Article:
Leah and her husband Wolf circa 1978.

Friday, April 29, 2016

More than 15,000 People Today Owe Their Lives to Tuvia Bielski (z''l), Born May 8, 1906

On a rainy night, seventy-three years ago Rae Kushner, her sister Lisa and Sonya and Aaron Oshman escaped through a narrow tunnel from the Novogrudok ghetto together with 250 other Jews. They hid in an area nearby, to elude the pursuing Germans and their collaborators. Many in the group were shot and killed. Rae, Lisa, Sonya and Aaron, and others were rescued by the Bielski partisans, who heard of the group’s escape and sent in scouts to take the survivors from Novogrudok to safety.

The group, founded by Tuvia Bielski and his brothers Asael and Zus – along with help from youngest brother Aron – provided a haven for all Jews fleeing the Nazis and their collaborators. For three years, the Bielski partisans survived in the forests of Belarus, engaging in armed combat and disrupting the Nazi war machine with acts of sabotage. Their primary mission, however, was always the preservation of Jewish lives. Tuvia proclaimed, “I would rather save the life of one old Jewish woman than kill ten Nazis.” By the end of the war, the Bielski partisans managed to save over 1,200 Jews.

Born on May 8, 1906 in the rural town of Stankiewicze in western Belarus, Tuvia was one of 12 children, whose father was a miller. The only Jews in a small community, they quickly learned how to look after themselves.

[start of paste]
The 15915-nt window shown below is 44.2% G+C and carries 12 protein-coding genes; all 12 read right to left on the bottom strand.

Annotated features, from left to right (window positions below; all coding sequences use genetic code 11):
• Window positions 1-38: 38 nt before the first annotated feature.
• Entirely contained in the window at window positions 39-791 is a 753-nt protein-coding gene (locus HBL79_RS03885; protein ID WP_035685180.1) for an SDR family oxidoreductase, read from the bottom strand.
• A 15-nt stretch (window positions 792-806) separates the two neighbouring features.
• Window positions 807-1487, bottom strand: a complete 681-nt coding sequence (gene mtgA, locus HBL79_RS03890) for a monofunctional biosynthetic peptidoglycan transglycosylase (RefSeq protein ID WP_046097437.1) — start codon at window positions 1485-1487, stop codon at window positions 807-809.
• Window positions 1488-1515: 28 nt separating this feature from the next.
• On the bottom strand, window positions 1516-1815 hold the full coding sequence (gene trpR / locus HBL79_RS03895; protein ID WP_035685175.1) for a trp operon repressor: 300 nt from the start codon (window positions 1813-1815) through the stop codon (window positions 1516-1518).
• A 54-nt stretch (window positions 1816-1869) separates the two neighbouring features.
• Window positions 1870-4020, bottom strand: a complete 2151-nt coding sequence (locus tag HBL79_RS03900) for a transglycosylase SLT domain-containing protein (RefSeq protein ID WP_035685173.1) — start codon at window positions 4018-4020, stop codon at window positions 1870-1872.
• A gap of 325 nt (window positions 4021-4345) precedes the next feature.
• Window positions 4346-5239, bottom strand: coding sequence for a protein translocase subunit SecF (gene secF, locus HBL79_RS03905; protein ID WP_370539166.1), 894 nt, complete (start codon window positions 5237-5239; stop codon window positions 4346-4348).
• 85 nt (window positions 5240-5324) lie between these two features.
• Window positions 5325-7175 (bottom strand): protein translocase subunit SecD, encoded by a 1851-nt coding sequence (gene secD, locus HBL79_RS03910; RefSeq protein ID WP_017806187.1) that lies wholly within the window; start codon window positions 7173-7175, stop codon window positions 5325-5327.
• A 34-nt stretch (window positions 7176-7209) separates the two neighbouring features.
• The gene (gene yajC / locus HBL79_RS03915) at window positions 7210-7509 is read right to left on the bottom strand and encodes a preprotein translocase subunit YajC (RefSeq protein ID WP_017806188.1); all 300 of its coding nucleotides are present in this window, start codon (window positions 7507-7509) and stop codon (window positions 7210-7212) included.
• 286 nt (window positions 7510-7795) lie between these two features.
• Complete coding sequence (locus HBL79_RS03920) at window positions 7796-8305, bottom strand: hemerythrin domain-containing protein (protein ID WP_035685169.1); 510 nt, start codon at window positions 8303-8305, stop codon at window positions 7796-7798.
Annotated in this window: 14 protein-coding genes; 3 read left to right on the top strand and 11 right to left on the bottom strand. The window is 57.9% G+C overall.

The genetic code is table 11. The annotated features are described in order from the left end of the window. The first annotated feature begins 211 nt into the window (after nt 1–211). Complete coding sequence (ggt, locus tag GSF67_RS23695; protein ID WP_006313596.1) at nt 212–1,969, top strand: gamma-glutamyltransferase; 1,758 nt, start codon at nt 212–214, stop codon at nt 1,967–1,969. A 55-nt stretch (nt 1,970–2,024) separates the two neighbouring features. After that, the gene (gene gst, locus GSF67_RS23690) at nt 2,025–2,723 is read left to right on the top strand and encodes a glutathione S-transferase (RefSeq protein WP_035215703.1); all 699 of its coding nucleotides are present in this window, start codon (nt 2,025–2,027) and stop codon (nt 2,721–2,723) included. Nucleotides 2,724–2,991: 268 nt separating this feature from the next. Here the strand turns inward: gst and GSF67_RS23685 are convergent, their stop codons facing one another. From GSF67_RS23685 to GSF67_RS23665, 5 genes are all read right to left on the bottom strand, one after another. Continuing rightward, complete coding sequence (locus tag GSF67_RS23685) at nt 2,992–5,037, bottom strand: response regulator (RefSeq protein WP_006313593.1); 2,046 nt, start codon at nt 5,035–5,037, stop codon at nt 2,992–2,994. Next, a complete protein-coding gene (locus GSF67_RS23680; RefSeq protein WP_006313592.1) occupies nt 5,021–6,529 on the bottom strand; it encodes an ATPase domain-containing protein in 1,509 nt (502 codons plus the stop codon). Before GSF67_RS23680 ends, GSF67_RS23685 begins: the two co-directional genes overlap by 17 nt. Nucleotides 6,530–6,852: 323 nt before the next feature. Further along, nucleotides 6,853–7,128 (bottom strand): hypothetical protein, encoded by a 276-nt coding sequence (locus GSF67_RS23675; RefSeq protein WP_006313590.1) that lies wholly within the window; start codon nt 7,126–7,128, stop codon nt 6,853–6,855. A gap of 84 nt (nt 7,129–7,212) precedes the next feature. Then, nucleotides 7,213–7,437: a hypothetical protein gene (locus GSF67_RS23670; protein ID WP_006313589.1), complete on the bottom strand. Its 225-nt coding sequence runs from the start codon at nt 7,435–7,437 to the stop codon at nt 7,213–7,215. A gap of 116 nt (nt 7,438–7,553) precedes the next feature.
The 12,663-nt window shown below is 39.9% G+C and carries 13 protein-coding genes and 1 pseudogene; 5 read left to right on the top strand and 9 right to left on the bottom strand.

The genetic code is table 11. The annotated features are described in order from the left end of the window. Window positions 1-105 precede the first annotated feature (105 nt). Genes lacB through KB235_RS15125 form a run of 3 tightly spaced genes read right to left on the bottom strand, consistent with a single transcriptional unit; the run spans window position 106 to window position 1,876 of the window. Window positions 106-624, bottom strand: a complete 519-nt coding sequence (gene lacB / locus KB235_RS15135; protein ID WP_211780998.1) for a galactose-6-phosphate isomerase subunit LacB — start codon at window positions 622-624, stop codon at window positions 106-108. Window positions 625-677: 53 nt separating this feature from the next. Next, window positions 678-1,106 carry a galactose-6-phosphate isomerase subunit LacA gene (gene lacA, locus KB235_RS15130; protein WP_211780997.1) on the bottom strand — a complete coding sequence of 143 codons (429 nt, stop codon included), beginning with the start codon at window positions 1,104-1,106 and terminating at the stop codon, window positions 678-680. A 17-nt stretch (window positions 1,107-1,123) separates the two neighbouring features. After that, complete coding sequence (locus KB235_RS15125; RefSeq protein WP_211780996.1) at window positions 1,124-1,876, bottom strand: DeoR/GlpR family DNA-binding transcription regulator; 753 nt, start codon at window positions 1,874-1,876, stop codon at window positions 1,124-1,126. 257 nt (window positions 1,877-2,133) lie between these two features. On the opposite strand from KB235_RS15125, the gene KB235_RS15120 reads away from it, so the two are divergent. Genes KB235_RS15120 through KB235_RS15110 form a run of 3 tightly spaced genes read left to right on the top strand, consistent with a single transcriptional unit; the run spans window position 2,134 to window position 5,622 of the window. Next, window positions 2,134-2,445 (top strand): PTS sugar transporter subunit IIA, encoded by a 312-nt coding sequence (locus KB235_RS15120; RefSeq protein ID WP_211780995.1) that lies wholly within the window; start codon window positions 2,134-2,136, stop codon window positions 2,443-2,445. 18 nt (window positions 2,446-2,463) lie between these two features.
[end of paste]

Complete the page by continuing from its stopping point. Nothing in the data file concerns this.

When the Germans invaded in June 1941, the brothers sought refuge in the woods where they had spent time as children. Asael and Zus, who were hiding together, set about finding safe homes for a dozen or so of their surviving relatives. Tuvia, who was staying further to the north, moved relatives in with friendly non-Jews. But by the spring of 1942, the three decided it was time to relocate all the relatives into a single location in the woods.

The brothers moved quickly to build a fighting force from the escapees, who joined forces with the growing army of Soviet partisans engaging in guerrilla attacks against the occupiers. In October 1942, a squad of Bielski and Soviet fighters raided a German convoy loaded with supplies, killing at least one German soldier. “It was satisfying in a larger sense,” Tuvia wrote of the first attack on Nazis in his 1955 Yiddish language memoir, “A real spiritual high point, that the world should know that there were still Jews alive, and especially Jewish partisans.”